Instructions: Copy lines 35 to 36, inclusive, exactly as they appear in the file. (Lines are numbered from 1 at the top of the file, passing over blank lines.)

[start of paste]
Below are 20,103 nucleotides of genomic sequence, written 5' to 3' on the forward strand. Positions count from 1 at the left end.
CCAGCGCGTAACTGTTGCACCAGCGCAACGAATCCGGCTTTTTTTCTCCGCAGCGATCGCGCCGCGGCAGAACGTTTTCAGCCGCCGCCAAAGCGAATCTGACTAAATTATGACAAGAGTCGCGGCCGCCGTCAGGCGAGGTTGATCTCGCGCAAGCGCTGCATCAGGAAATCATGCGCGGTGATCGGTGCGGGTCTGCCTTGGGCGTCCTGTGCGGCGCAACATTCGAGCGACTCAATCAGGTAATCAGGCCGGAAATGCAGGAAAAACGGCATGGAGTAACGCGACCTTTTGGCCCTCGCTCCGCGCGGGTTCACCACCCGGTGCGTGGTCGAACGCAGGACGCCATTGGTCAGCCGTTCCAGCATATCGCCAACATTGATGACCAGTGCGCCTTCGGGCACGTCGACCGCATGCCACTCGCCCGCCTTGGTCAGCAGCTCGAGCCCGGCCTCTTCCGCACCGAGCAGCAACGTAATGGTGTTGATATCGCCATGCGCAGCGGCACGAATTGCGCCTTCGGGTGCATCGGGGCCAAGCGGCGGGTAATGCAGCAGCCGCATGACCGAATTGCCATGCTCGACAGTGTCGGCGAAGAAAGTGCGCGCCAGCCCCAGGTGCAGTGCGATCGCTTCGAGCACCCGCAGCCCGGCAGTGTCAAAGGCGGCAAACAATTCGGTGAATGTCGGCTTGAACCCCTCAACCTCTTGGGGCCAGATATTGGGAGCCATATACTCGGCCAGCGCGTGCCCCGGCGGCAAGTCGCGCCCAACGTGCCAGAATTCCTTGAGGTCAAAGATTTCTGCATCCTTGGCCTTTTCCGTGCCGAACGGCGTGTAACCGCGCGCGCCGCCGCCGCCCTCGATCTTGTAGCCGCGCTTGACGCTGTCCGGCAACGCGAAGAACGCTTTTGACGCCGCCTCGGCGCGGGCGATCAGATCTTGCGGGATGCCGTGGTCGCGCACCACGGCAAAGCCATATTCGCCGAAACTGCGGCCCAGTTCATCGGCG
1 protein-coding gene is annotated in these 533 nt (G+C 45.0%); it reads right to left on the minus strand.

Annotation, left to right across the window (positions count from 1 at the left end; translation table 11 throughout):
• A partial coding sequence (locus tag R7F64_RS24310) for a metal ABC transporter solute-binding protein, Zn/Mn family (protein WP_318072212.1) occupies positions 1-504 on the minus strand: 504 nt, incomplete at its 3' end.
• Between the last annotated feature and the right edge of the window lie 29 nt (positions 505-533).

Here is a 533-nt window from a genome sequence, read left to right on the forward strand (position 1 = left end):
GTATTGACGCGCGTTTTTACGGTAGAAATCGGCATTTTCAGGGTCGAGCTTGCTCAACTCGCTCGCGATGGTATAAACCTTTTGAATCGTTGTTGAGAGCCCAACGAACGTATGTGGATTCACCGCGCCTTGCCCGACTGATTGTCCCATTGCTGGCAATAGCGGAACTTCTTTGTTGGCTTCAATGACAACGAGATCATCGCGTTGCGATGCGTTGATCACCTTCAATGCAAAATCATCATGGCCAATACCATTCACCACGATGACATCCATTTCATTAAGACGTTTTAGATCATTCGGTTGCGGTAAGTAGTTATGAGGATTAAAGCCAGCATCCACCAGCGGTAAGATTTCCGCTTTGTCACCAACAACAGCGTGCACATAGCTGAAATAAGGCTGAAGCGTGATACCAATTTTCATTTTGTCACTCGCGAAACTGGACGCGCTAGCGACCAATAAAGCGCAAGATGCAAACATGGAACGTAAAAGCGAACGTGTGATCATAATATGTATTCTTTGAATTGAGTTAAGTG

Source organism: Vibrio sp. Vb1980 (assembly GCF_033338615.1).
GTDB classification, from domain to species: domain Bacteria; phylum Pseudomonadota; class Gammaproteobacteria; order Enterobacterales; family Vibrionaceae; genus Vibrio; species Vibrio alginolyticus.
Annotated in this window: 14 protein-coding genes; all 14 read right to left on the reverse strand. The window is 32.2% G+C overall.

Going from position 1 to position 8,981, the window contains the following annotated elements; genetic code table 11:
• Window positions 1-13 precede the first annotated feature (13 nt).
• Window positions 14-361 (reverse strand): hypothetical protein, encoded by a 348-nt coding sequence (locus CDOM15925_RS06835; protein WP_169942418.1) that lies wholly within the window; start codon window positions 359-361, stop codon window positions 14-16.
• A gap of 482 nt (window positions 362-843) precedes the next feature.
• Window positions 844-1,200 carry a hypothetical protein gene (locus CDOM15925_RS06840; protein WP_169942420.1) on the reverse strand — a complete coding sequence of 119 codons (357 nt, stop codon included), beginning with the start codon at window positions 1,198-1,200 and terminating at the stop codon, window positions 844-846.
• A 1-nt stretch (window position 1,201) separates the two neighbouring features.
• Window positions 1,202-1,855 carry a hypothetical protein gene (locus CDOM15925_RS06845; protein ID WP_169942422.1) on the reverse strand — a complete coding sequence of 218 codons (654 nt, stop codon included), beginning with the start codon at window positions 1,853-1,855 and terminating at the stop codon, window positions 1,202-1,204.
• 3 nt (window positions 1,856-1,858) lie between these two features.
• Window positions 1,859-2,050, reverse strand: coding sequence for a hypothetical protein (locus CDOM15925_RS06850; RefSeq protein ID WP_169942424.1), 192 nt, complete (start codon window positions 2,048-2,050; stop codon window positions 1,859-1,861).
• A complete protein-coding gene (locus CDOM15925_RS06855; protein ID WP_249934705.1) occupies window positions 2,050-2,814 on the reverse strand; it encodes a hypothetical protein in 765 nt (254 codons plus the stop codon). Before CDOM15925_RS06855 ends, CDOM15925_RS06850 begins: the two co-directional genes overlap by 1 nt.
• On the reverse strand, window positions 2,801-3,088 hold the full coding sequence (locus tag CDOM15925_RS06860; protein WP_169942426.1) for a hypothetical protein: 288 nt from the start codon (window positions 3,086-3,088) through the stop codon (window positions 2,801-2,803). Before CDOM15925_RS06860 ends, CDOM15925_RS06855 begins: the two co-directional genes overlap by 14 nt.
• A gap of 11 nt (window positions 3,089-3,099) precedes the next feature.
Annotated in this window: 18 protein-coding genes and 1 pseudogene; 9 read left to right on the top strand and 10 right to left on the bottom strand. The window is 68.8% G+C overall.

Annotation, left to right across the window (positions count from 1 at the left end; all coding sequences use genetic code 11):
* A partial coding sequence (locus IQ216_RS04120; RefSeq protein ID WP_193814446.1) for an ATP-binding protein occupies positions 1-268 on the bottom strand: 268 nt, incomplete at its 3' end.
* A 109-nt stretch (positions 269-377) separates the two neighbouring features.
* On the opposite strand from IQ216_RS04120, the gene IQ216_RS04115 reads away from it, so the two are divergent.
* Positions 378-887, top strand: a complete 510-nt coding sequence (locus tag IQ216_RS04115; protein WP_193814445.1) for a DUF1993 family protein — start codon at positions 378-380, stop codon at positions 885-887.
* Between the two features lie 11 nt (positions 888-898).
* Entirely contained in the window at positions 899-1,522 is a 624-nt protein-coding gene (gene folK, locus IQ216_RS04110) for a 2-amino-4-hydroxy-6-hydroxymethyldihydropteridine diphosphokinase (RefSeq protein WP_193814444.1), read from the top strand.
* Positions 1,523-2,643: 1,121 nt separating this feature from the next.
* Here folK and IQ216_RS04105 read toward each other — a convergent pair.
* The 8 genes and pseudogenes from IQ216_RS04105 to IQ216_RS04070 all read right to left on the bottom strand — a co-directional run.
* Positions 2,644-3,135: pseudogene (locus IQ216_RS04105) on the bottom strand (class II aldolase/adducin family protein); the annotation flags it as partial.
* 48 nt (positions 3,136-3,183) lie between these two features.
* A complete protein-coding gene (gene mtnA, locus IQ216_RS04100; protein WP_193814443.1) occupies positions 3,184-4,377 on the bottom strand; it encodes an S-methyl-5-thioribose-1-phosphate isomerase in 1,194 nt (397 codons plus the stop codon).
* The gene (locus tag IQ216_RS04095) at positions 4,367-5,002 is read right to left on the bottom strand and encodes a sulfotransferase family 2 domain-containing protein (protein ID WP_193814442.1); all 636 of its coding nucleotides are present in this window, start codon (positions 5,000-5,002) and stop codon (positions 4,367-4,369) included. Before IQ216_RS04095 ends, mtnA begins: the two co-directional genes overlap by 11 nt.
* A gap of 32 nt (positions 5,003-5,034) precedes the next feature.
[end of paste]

* Positions 2,644-3,135: pseudogene (locus IQ216_RS04105) on the bottom strand (class II aldolase/adducin family protein); the annotation flags it as partial.
* 48 nt (positions 3,136-3,183) lie between these two features.